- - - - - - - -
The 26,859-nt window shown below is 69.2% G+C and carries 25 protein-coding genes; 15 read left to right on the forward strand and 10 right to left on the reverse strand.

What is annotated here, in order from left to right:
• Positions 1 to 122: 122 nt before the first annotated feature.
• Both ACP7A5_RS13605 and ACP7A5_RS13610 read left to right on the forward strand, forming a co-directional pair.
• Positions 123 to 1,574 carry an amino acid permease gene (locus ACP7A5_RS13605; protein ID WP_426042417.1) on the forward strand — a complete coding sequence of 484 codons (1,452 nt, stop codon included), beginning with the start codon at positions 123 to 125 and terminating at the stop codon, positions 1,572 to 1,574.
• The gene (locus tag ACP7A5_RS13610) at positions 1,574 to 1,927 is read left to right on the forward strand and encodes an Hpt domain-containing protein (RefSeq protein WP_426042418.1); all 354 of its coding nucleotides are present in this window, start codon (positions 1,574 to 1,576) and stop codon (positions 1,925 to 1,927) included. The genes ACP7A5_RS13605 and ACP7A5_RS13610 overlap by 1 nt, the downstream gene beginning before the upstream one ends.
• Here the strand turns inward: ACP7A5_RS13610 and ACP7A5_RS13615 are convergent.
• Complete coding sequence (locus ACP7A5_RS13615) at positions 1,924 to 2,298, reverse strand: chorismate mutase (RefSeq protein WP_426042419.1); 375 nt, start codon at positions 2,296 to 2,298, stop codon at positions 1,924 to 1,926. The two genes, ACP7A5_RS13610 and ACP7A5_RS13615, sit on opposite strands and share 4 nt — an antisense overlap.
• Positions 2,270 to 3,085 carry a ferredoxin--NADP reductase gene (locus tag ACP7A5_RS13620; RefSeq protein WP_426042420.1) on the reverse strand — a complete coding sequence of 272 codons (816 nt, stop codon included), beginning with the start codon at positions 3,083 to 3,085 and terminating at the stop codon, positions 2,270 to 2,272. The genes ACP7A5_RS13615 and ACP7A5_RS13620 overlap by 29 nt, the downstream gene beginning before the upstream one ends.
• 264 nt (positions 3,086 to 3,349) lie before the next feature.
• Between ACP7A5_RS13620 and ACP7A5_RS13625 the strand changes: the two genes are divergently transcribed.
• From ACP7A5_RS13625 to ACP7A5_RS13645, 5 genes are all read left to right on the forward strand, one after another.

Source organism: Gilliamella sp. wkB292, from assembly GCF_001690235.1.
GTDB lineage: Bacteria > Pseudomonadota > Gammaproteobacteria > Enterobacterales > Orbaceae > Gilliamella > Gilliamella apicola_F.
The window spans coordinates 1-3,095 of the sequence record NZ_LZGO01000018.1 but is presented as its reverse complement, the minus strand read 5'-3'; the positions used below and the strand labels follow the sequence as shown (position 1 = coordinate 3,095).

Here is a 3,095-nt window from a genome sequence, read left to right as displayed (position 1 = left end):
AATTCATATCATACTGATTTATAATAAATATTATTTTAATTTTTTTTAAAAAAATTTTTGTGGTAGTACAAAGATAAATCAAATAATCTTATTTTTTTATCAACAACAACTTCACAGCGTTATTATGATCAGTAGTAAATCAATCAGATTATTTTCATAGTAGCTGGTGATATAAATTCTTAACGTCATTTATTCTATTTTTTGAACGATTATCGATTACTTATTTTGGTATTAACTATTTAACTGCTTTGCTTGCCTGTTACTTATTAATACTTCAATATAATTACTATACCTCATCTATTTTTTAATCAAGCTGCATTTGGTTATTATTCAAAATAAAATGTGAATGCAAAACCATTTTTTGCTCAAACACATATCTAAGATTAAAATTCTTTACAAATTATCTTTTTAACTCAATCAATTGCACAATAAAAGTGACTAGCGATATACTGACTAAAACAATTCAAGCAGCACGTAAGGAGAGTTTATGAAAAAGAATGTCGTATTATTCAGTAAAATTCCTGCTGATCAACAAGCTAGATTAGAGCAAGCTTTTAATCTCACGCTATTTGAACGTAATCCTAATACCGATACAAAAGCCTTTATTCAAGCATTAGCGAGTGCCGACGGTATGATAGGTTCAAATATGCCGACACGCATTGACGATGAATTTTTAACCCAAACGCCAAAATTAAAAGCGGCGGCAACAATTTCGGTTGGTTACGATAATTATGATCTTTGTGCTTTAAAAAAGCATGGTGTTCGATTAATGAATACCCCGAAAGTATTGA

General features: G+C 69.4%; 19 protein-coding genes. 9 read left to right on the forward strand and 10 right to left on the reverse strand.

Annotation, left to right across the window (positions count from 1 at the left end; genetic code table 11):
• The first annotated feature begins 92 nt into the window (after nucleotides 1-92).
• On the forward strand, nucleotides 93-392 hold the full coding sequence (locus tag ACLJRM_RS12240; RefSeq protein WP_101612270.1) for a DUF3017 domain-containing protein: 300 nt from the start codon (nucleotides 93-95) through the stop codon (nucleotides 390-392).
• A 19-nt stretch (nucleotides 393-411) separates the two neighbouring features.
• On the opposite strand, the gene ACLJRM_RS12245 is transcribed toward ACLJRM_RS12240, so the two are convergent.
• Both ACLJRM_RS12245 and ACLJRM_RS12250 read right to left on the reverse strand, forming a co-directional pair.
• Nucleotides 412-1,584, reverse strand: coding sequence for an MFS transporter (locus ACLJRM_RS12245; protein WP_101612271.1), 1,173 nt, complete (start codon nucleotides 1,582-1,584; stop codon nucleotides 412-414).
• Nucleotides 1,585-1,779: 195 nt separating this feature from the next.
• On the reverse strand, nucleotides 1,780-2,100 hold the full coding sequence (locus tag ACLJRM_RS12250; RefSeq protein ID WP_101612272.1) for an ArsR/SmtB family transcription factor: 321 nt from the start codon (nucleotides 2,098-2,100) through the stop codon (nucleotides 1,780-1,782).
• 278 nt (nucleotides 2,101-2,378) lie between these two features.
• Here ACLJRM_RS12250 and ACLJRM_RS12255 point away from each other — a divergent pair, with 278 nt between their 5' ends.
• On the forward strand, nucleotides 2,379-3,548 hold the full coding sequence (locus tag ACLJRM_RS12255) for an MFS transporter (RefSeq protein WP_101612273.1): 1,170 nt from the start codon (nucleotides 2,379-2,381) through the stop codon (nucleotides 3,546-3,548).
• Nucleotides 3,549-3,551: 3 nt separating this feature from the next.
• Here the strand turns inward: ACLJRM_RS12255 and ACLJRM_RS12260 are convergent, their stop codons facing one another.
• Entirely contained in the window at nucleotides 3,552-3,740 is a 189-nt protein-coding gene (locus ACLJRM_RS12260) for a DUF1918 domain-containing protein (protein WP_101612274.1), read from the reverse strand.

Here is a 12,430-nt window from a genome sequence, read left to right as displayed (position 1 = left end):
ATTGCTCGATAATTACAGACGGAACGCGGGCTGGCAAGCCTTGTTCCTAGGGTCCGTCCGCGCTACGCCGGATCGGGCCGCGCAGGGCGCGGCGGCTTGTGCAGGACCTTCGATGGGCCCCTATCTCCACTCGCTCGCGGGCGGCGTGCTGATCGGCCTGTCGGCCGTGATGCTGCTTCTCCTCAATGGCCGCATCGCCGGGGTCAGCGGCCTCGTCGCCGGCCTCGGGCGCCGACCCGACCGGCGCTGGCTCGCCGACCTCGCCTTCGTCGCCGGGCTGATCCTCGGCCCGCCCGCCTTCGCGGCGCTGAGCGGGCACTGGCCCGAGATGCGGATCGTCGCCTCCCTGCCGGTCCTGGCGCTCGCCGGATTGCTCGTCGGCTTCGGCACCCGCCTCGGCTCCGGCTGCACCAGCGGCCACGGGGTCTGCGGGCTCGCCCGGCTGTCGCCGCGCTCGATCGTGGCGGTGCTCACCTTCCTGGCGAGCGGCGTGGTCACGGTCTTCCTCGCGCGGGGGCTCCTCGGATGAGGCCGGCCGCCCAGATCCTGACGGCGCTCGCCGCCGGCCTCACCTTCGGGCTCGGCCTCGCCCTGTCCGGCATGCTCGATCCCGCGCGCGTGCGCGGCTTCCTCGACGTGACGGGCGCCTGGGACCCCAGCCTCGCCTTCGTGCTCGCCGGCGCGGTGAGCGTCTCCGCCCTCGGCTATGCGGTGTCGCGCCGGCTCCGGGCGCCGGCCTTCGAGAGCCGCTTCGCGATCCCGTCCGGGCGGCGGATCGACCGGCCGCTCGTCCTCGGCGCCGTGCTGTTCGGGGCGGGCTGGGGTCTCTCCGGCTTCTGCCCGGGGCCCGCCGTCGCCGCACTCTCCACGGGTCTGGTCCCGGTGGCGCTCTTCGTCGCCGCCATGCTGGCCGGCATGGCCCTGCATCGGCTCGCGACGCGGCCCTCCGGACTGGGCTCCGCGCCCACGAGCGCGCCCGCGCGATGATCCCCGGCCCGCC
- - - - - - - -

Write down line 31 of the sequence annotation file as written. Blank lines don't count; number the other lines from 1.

• Nucleotides 3,549-3,551: 3 nt separating this feature from the next.